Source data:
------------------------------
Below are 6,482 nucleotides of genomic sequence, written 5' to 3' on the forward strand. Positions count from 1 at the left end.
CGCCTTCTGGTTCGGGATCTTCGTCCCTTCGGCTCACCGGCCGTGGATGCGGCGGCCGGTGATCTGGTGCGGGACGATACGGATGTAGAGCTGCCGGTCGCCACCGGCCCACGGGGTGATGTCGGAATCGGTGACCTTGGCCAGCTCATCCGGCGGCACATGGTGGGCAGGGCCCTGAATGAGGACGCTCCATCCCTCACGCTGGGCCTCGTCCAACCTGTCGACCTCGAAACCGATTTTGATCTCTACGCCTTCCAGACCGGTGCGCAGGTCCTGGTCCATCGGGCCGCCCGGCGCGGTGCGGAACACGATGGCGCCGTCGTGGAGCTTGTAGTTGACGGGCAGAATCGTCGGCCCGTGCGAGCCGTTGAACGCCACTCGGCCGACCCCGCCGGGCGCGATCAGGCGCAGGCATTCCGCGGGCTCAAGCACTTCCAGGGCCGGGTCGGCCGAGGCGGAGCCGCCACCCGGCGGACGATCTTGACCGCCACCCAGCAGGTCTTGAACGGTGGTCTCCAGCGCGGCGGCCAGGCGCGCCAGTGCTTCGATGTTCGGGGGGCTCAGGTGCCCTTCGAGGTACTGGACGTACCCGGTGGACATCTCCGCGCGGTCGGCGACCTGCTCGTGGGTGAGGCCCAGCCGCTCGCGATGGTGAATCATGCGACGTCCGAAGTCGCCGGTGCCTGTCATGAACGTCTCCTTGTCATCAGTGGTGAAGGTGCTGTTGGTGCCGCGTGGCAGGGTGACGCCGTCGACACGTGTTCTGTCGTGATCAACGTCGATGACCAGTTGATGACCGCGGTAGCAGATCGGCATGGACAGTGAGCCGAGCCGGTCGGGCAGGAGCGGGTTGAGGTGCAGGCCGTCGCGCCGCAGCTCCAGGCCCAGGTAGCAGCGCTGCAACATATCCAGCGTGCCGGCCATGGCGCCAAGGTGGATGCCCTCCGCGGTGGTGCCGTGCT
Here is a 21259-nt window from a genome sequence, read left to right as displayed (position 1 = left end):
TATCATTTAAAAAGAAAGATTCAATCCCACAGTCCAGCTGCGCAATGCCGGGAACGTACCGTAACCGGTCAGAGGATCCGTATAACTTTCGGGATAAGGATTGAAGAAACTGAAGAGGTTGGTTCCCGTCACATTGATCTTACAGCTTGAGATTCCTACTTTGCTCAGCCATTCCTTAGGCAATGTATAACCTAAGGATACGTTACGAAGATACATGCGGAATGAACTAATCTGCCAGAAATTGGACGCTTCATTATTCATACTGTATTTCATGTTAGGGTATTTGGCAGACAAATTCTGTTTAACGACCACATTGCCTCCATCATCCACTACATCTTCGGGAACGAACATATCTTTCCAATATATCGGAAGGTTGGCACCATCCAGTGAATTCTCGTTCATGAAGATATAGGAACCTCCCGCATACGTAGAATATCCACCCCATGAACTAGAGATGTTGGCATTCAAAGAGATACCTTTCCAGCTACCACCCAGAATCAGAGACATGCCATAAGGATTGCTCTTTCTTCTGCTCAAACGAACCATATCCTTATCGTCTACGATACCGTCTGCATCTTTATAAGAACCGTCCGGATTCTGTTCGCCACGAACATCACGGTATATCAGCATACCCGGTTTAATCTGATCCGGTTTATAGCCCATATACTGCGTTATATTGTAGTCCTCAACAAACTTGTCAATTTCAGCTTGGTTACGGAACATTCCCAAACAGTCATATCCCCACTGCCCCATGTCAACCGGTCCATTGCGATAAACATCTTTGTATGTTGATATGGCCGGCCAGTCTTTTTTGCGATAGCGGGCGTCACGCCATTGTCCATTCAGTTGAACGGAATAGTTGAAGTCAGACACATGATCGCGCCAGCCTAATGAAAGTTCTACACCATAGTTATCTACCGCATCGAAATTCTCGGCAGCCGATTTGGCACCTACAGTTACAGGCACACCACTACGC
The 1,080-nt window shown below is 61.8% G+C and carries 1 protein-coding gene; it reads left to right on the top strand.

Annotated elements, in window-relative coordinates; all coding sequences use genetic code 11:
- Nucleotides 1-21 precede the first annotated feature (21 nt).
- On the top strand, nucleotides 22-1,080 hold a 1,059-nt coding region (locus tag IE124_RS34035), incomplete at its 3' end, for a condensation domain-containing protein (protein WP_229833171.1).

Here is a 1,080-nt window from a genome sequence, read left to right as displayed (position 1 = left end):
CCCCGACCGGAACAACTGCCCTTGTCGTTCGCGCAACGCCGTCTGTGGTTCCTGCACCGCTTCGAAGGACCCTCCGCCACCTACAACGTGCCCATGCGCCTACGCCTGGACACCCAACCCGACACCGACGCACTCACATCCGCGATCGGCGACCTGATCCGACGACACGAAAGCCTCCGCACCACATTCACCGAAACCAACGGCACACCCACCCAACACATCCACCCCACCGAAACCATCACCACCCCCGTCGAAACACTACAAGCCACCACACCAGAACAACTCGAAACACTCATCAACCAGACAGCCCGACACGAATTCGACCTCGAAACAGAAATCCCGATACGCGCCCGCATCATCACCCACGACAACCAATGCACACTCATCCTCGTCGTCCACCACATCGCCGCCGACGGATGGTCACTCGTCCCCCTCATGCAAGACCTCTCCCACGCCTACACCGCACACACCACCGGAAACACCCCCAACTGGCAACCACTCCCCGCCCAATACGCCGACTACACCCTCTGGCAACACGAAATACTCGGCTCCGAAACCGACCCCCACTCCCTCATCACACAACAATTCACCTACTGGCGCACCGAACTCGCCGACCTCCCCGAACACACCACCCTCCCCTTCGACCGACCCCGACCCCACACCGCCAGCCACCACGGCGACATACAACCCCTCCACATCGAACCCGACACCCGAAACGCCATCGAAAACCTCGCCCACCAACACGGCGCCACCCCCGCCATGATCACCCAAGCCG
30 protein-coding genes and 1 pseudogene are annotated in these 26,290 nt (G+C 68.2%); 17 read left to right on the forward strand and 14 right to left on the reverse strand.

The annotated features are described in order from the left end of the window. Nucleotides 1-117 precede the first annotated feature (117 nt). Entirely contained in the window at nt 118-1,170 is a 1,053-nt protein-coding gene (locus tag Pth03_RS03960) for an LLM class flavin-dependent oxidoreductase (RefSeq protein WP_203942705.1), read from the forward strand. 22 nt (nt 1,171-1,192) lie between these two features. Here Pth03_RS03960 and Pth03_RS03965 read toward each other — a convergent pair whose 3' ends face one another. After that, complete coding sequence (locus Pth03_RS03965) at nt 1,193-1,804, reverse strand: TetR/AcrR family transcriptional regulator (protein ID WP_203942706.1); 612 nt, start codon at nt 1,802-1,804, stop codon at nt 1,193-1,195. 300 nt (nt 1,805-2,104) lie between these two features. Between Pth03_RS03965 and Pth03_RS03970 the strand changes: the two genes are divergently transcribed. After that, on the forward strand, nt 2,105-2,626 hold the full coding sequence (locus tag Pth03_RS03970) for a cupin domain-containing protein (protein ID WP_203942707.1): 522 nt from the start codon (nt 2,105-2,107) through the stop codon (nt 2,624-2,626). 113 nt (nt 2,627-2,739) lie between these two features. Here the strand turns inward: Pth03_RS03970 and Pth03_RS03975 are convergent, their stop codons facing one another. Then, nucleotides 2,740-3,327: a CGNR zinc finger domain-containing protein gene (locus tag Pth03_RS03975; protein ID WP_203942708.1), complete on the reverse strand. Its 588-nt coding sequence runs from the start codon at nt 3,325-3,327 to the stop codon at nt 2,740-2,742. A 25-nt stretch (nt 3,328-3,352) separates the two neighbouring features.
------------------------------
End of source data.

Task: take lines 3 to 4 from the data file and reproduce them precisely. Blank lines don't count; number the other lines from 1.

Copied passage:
Here is a 21259-nt window from a genome sequence, read left to right as displayed (position 1 = left end):
TATCATTTAAAAAGAAAGATTCAATCCCACAGTCCAGCTGCGCAATGCCGGGAACGTACCGTAACCGGTCAGAGGATCCGTATAACTTTCGGGATAAGGATTGAAGAAACTGAAGAGGTTGGTTCCCGTCACATTGATCTTACAGCTTGAGATTCCTACTTTGCTCAGCCATTCCTTAGGCAATGTATAACCTAAGGATACGTTACGAAGATACATGCGGAATGAACTAATCTGCCAGAAATTGGACGCTTCATTATTCATACTGTATTTCATGTTAGGGTATTTGGCAGACAAATTCTGTTTAACGACCACATTGCCTCCATCATCCACTACATCTTCGGGAACGAACATATCTTTCCAATATATCGGAAGGTTGGCACCATCCAGTGAATTCTCGTTCATGAAGATATAGGAACCTCCCGCATACGTAGAATATCCACCCCATGAACTAGAGATGTTGGCATTCAAAGAGATACCTTTCCAGCTACCACCCAGAATCAGAGACATGCCATAAGGATTGCTCTTTCTTCTGCTCAAACGAACCATATCCTTATCGTCTACGATACCGTCTGCATCTTTATAAGAACCGTCCGGATTCTGTTCGCCACGAACATCACGGTATATCAGCATACCCGGTTTAATCTGATCCGGTTTATAGCCCATATACTGCGTTATATTGTAGTCCTCAACAAACTTGTCAATTTCAGCTTGGTTACGGAACATTCCCAAACAGTCATATCCCCACTGCCCCATGTCAACCGGTCCATTGCGATAAACATCTTTGTATGTTGATATGGCCGGCCAGTCTTTTTTGCGATAGCGGGCGTCACGCCATTGTCCATTCAGTTGAACGGAATAGTTGAAGTCAGACACATGATCGCGCCAGCCTAATGAAAGTTCTACACCATAGTTATCTACCGCATCGAAATTCTCGGCAGCCGATTTGGCACCTACAGTTACAGGCACACCACTACGC